Children’s weight related to media use

Did you know that media use has been linked to being overweight and obese? In the U.S., children between 8-and 18-years old spend an average of 44.5 hours a week using media and only 8.75 hours a week exercising. Children who spend too much time using media tend to be overweight. In fact, research shows that a preschooler’s risk of becoming obese increases 6% for every hour of T.V. watched per day.

Obesity is a major health concern and an epidemic for our nation, including our nation’s children of all ages. The prevalence of obesity in the U.S. increased from 15% in 1980 to 34% in 2008 among adults and increased from 5% in 1980 to 17% in 2008 among children and adolescents.
Too much media use can increase body weight and reduce:

  • physical activity
  • reading
  • doing homework
  • playing with friends
  • spending time with family
  • metabolic rates

Parents must set rules and limit their child’s access to media and encourage healthy alternatives to media use, especially exercise.

Scientists have found that reducing the amount of time preschoolers watch television lowers their body weight. The American Academy of Pediatrics suggests:

  • Absolutely no screen time for children under the age of three years
  • No more than 1 hour of total screen time for children ages 3-12 years per day

All children should get at least 60 minutes of moderate or intense aerobic physical activity each day. There are many alternatives to media use that parents can recommend to their children, such as:

  • Riding a bike
  • Playing outside
  • Going to the library
  • Attending a sporting or musical event
  • Playing with a friend
  • Walking a dog
  • Practicing a musical instrument
  • Playing a board game
  • Reading a book
  • Drawing
  • Swimming
  • Going for a walk
  • Participating in organized activities such as baseball, tennis, dance, and swimming, and
  • Cooking family meals together

For more information about preventing obesity, visit http://www.cdc.gov/obesity/.

Donna Donald

Donna Donald

Donna Donald is a Human Sciences specialist for Iowa State University Extension and Outreach who has spent her career working with families across the lifespan. She believes families are defined by function as well as form. Donna entered parenthood as a stepmother to three daughters and loves being a grandmother of seven young adults.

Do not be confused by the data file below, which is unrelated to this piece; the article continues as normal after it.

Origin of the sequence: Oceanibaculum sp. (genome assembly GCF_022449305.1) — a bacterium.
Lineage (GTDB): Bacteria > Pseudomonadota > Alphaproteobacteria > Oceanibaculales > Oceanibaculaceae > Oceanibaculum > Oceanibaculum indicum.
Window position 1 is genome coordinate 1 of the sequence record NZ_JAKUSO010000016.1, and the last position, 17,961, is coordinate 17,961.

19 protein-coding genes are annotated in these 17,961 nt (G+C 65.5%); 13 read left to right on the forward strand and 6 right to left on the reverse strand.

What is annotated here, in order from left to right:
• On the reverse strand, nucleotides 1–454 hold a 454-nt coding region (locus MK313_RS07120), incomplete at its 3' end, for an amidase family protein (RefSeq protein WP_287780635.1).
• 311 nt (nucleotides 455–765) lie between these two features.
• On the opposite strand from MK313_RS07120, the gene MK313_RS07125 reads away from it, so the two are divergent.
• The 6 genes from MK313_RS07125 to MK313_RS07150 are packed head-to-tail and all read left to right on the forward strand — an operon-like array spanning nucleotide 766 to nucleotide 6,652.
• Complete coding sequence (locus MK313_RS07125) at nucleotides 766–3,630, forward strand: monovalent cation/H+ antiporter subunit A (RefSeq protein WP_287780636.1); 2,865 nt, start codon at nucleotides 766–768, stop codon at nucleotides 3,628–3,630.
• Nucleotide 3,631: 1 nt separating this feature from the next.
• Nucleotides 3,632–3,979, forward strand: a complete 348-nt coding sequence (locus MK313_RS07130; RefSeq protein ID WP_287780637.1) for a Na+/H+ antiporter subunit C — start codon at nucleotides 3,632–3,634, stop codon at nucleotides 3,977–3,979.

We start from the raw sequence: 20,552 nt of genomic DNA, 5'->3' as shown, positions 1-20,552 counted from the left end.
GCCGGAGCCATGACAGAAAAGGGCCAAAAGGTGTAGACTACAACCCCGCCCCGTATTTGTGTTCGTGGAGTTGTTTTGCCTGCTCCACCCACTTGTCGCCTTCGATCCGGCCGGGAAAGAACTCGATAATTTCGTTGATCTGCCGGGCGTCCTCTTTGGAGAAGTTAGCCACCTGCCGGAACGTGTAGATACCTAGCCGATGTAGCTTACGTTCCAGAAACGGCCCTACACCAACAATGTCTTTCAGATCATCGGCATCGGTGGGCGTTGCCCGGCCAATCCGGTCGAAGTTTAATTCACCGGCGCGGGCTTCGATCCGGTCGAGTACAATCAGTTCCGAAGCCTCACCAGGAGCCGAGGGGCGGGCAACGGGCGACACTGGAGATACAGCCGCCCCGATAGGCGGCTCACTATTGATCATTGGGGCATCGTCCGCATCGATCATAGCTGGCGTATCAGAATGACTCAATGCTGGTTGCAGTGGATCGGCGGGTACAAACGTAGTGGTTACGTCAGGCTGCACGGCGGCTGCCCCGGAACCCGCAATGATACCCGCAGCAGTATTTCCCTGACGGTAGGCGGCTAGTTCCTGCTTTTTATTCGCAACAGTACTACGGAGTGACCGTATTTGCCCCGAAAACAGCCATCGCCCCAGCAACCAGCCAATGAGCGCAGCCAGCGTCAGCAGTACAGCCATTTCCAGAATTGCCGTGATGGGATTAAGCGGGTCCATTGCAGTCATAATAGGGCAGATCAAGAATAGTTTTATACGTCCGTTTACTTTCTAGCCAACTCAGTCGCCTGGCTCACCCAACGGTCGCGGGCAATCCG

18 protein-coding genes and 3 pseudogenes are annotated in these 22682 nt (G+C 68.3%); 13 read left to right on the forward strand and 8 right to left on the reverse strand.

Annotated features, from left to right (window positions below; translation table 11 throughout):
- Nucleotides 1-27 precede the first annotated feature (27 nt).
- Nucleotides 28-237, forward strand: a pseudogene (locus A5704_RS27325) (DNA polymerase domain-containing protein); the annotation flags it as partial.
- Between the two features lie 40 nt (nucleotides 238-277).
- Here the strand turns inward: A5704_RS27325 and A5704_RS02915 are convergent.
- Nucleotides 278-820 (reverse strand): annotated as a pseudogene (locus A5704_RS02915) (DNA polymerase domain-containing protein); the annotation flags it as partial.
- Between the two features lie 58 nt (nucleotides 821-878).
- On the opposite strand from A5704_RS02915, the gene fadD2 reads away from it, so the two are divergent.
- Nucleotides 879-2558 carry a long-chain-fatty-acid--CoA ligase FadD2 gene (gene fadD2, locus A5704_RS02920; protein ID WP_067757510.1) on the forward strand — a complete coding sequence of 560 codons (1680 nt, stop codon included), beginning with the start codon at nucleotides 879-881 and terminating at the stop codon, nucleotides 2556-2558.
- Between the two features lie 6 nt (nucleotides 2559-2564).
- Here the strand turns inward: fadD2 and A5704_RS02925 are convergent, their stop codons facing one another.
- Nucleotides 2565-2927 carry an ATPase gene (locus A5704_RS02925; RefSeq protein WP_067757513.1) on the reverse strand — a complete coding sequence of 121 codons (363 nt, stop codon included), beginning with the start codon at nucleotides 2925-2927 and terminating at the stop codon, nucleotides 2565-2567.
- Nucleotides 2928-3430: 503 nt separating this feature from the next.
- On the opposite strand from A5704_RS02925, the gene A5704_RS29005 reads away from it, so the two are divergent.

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Cyberbullying

Cyberbullying, or bullying via technology and/or the internet, has become the newest way to make fun of, ridicule, and victimize others. In a 2010 study of 12 to 18 year olds, researchers found that 83% of teens use a cell phone, 78% send text messages, 50% use Facebook, 38% use Myspace, 46% email, and 41% instant message. With this wide variety of technology being used by today’s youth, it’s no wonder that bullying has found its way from the playground to cell phones and computers.

It’s no secret that physical bullying is more common among boys, while relational bullying (bullying with words) is more common among girls. Given this fact, it might not be surprising to you that cyberbullying is most common among girls, although it happens to both girls and boys. Over 20% of teens report having experienced cyberbullying. The most common forms are hurtful comments, rumors, or threats online. Other forms include text messages, pictures, videos, or websites created about the victim. If not dealt with and solved, cyberbullying can have serious negative consequences for children. As a parent, it’s important to know how to handle such a situation.

To help your child stay safe from cyberbullying, here are some helpful tips:
• Keep your home computer in a location where it can be easily viewed. If your children know that you can see what they’re doing, they are more likely to use the computer for appropriate behaviors only.
• Become familiar with social networking and communication technologies. If your child tells you that he’s doing homework, but he’s actually instant messaging, would you know the difference? In order to keep your children safe, you have to know a little about these technologies: know what they look like, know what they’re used for, and know the lingo.
• Talk with your children about cyberbullying. Encourage your kids to come to you if anyone says or does anything online that makes them feel uncomfortable or threatened.
• Consider installing filters or blockers to keep your child from visiting dangerous chat rooms or from using the Internet in other harmful ways.
• Set guidelines for cell phone use, then enforce and monitor these expectations.
• Set guidelines for computer and internet use, along with specific consequences if these guidelines are not met.
• Have a plan of how you will handle the situation if your child is being cyberbullied. Stay calm and take steps toward finding a solution.
• Inform school administrators right away. Inquire about bullying preemption programs.
• Keep evidence of the cyberbullying. Save the messages, pictures, or videos.